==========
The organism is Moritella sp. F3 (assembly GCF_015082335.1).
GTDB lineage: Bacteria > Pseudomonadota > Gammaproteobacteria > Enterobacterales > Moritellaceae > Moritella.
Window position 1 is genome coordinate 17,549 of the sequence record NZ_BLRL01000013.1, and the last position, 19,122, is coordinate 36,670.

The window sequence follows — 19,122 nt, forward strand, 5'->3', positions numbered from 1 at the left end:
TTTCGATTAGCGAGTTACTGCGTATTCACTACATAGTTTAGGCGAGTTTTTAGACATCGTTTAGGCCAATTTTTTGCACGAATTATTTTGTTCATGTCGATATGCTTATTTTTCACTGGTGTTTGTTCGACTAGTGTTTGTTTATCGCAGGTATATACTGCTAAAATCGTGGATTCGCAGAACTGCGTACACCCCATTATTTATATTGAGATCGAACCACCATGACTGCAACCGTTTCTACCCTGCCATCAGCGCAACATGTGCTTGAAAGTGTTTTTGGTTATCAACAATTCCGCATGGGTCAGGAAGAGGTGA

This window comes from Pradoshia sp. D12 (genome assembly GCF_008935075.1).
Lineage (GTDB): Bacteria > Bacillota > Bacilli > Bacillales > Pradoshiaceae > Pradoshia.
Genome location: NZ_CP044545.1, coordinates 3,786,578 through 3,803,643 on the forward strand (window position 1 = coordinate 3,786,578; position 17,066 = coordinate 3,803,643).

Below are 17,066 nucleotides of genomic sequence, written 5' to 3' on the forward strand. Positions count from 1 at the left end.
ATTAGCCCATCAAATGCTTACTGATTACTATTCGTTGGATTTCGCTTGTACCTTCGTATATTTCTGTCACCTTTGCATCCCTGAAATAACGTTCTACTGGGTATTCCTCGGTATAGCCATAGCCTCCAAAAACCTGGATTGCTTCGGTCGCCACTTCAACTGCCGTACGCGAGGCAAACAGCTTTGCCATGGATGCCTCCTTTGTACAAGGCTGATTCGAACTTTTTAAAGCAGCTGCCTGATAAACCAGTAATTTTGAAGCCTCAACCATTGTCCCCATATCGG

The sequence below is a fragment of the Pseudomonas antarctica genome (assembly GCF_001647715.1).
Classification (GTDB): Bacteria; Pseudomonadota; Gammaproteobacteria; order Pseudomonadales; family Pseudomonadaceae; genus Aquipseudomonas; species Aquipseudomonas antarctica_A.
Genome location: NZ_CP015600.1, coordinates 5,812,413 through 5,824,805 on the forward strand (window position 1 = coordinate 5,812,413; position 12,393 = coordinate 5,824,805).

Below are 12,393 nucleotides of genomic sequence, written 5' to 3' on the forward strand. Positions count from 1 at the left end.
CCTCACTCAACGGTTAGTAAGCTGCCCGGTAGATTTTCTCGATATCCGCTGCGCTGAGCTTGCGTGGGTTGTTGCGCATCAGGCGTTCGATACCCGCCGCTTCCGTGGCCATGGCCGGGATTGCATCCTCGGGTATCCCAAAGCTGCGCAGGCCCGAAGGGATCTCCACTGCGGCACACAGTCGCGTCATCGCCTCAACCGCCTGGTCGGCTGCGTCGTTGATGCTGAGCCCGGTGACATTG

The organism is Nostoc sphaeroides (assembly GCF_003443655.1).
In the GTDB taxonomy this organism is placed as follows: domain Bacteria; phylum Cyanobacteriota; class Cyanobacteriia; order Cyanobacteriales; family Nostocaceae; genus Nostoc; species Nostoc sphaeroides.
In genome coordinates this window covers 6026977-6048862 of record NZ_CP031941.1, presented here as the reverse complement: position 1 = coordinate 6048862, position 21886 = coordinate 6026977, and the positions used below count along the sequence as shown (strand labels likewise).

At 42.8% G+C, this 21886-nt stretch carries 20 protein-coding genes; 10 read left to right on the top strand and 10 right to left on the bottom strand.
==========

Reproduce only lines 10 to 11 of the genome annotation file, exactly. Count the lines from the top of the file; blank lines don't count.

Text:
ATTAGCCCATCAAATGCTTACTGATTACTATTCGTTGGATTTCGCTTGTACCTTCGTATATTTCTGTCACCTTTGCATCCCTGAAATAACGTTCTACTGGGTATTCCTCGGTATAGCCATAGCCTCCAAAAACCTGGATTGCTTCGGTCGCCACTTCAACTGCCGTACGCGAGGCAAACAGCTTTGCCATGGATGCCTCCTTTGTACAAGGCTGATTCGAACTTTTTAAAGCAGCTGCCTGATAAACCAGTAATTTTGAAGCCTCAACCATTGTCCCCATATCGG

The sequence below is a fragment of the Pseudomonas antarctica genome (assembly GCF_001647715.1).